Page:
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Teaching NeuroImages: Optic nerve sheath meningioma presenting as gaze-evoked amaurosis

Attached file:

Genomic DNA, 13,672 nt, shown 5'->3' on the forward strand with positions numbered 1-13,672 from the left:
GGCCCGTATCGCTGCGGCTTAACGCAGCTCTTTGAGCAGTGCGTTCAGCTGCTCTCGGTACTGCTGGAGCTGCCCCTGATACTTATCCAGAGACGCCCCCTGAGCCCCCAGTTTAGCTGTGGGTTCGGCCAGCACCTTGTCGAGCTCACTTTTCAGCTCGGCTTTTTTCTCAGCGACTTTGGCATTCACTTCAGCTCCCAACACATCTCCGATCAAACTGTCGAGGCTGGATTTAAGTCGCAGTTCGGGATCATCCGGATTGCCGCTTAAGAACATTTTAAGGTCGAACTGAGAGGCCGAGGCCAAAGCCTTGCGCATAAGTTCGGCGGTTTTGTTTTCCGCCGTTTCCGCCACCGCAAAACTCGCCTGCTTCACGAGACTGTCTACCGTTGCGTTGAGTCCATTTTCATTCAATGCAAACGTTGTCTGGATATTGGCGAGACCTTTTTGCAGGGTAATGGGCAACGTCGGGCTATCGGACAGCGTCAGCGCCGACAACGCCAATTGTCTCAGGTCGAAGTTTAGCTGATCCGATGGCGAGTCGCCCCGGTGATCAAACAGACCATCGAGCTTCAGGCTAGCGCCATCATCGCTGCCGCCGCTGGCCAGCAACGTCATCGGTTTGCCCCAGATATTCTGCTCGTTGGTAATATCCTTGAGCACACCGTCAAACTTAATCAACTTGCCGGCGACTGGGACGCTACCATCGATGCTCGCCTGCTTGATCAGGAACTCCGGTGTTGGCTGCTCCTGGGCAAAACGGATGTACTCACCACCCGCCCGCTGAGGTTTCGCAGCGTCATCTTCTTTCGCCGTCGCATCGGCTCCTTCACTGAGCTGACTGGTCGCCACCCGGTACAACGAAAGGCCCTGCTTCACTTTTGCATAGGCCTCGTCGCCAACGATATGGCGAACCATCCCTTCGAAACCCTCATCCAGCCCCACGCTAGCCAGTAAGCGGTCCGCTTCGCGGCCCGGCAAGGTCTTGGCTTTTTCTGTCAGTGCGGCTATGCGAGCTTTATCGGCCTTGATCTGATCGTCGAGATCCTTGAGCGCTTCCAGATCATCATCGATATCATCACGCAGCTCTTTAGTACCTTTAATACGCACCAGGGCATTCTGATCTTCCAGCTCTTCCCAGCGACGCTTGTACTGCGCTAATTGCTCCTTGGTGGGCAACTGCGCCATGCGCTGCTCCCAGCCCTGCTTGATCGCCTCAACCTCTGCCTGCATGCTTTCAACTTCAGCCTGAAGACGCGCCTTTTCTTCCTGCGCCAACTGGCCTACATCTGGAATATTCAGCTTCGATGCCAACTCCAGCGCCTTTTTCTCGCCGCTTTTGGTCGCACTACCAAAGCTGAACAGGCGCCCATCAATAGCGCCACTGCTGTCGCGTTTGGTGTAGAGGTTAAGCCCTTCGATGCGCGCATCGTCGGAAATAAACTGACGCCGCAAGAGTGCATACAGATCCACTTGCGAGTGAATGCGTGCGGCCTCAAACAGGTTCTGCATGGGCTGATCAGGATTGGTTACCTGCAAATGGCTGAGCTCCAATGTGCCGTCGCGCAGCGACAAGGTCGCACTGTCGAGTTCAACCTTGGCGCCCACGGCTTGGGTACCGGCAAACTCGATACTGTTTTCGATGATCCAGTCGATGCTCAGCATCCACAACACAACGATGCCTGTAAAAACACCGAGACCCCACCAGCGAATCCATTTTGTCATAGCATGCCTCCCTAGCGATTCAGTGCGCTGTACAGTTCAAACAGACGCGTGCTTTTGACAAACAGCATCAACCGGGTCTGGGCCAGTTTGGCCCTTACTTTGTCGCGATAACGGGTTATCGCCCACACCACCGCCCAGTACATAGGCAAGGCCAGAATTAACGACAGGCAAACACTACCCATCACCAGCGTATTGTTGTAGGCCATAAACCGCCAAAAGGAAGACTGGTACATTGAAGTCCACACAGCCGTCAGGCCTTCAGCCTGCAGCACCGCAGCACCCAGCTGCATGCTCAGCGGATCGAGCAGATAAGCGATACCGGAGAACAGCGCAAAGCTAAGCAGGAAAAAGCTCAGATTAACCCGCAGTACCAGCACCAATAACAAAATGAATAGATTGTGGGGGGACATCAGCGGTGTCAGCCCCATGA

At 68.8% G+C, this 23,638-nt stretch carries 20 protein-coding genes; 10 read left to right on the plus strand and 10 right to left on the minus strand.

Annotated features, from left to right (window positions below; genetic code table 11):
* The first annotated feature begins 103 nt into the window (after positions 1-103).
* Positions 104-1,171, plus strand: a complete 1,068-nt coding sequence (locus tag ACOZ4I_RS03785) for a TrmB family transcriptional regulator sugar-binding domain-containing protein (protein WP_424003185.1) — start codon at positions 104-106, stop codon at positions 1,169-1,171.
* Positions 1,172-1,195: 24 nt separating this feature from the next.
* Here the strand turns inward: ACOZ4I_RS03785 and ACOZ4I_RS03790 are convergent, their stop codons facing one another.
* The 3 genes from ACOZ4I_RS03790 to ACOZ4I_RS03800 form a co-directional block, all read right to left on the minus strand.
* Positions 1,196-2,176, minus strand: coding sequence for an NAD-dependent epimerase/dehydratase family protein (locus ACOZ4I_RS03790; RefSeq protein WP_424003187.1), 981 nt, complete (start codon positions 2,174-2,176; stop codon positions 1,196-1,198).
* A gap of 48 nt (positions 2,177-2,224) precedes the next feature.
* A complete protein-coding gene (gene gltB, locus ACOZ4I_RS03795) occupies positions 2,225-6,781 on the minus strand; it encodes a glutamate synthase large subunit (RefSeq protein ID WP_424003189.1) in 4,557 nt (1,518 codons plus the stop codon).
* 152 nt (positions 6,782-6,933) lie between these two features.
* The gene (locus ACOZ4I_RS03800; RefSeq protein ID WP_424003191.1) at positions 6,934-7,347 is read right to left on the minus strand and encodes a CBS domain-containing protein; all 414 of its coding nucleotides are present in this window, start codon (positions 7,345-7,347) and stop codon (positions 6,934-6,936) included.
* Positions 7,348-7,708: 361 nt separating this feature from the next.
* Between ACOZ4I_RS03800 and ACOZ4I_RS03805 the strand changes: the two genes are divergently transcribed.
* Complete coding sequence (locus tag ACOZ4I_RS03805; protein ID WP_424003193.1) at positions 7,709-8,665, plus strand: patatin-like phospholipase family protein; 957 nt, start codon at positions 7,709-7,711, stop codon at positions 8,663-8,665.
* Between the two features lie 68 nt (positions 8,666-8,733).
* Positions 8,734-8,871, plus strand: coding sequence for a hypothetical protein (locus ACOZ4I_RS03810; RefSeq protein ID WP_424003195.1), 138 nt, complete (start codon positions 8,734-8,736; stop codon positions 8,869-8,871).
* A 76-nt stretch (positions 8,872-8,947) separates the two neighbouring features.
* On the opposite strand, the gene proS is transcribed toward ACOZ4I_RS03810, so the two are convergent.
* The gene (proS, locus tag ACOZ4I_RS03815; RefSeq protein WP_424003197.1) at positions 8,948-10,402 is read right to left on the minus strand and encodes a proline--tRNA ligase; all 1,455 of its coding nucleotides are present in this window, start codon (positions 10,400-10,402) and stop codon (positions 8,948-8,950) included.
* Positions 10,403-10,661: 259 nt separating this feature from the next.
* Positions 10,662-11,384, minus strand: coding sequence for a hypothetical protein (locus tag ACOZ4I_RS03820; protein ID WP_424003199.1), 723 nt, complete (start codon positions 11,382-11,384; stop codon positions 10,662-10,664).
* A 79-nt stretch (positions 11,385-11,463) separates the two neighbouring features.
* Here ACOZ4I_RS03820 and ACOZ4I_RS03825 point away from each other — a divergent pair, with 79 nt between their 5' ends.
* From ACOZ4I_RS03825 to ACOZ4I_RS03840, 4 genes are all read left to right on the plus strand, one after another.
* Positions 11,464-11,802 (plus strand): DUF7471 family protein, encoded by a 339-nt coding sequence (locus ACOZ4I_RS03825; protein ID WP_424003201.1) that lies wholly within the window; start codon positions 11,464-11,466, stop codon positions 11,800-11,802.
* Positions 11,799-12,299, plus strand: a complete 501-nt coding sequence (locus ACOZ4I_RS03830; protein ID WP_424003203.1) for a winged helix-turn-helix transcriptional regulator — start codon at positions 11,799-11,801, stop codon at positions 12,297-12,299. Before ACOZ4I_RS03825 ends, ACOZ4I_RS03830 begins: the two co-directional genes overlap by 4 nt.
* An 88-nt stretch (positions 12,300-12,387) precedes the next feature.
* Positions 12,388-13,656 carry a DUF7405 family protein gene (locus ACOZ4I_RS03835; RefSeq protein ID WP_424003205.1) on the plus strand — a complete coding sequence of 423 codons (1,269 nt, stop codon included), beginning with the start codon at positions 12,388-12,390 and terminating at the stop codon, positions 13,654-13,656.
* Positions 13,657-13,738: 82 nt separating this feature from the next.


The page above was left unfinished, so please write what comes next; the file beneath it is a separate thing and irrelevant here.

A 47-year-old woman reported a slowly progressive 15-month history of intermittent visual loss on rightward gaze as well as diminished visual acuity of her right eye. Examination revealed right ocular red desaturation, afferent pupillary defect, impaired visual acuity, and optic disc swelling (figure, A). Head imaging revealed an optic nerve sheath meningioma (figure, B and C). A brain MRI performed 4 months prior to the current evaluation displayed a similar pattern of optic nerve enhancement. Gaze-evoked amaurosis is transient monocular visual loss on eccentric gaze. It is suggestive of intraconal pathology and is putatively caused by position-dependent occlusion of the retinal or optic nerve circulation.1 The most common causes of gaze-evoked amaurosis are optic nerve sheath meningioma and cavernous hemangioma.1 Treatment options for optic nerve sheath meningioma include observation, radiotherapy, radiosurgery, and resection.2

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